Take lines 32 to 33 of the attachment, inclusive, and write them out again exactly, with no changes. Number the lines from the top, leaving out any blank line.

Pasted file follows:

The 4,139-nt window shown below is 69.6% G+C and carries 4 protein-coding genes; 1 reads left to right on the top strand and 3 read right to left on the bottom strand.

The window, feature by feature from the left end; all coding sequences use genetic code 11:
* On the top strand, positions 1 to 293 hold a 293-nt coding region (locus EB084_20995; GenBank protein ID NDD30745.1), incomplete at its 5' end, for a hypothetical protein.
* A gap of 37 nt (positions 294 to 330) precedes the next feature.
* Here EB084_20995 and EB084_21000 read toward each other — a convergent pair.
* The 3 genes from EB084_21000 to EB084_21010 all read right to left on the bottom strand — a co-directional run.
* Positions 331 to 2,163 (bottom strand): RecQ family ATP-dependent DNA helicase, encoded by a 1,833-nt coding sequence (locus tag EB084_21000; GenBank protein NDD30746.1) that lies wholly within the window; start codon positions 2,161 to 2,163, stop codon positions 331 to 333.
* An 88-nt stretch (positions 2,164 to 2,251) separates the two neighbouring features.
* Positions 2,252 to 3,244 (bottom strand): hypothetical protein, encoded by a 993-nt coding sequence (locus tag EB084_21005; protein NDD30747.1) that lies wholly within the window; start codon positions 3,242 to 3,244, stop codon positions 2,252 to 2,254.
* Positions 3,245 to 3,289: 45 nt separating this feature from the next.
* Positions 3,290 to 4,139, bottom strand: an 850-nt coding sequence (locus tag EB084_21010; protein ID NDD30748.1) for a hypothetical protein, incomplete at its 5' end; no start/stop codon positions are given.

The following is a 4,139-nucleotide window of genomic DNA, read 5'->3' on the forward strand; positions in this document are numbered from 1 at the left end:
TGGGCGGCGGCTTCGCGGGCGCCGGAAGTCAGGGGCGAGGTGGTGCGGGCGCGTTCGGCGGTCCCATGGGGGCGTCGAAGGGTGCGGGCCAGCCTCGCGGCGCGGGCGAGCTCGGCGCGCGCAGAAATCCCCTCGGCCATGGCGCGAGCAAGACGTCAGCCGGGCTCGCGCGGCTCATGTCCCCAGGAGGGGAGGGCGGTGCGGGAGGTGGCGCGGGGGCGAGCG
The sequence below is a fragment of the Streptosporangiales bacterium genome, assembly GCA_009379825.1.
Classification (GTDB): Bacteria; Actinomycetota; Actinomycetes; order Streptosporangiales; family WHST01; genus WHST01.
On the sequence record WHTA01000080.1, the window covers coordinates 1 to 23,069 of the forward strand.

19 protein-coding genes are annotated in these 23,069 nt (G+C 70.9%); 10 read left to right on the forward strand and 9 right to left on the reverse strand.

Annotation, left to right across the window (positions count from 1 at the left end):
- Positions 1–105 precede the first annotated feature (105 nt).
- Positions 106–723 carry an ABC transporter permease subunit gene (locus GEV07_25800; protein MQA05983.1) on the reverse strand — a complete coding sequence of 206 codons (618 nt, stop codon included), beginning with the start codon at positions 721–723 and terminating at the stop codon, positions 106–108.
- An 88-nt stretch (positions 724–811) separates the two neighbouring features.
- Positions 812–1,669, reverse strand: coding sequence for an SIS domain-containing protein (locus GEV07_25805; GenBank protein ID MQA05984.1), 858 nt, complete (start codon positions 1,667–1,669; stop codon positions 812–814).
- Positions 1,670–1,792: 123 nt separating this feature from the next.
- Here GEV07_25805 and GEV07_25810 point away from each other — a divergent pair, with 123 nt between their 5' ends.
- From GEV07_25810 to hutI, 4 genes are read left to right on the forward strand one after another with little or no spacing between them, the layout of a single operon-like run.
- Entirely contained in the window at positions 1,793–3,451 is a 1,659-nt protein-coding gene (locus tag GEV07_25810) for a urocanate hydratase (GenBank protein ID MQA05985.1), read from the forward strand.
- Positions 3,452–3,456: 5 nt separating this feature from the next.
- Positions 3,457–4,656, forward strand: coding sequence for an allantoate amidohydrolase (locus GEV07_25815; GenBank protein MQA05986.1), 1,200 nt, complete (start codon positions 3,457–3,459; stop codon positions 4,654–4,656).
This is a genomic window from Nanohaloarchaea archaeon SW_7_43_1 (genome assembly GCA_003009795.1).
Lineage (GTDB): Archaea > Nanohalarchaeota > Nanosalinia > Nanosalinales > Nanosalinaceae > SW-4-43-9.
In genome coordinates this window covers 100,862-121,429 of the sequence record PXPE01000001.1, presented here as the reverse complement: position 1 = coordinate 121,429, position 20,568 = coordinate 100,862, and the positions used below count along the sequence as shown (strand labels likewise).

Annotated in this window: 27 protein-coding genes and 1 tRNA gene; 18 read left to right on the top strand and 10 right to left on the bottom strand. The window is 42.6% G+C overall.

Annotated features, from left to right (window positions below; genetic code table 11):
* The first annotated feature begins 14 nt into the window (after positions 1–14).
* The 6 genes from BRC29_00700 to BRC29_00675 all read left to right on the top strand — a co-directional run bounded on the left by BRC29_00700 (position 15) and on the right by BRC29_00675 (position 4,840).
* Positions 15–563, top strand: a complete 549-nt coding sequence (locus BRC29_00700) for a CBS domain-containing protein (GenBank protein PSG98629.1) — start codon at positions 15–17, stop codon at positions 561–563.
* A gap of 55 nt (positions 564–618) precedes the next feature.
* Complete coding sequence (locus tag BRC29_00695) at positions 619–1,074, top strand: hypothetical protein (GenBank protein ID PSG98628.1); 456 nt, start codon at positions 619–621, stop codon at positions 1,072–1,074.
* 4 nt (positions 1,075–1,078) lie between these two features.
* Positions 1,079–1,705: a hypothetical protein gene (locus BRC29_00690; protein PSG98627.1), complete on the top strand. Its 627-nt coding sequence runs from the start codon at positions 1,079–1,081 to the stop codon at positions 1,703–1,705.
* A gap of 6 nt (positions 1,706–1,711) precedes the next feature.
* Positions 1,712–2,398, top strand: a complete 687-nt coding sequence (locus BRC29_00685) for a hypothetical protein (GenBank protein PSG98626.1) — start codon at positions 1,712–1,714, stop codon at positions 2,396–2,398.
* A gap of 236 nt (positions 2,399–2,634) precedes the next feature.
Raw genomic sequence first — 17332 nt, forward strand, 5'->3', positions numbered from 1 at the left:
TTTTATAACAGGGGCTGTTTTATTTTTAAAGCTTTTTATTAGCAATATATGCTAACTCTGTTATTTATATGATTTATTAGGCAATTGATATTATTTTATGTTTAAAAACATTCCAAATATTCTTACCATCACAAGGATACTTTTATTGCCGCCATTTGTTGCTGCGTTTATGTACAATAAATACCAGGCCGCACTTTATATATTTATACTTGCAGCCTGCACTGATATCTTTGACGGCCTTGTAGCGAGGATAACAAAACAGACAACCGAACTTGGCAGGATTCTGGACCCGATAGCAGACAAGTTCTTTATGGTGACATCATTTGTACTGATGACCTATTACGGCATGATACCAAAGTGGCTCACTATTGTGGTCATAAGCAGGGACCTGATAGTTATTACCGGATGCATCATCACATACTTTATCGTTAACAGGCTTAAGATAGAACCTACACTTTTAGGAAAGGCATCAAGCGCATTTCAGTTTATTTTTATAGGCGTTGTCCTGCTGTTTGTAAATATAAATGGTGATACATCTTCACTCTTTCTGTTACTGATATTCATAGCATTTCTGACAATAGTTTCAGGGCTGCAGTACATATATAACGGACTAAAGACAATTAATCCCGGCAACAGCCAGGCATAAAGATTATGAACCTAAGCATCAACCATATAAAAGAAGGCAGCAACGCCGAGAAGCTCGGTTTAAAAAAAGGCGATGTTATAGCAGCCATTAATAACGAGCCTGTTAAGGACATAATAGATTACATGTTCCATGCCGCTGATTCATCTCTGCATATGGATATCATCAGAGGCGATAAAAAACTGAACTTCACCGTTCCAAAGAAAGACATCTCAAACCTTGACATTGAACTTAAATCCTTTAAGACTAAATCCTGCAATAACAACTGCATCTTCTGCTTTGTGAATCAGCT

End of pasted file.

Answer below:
Annotated in this window: 27 protein-coding genes and 1 tRNA gene; 18 read left to right on the top strand and 10 right to left on the bottom strand. The window is 42.6% G+C overall.

Annotated features, from left to right (window positions below; genetic code table 11):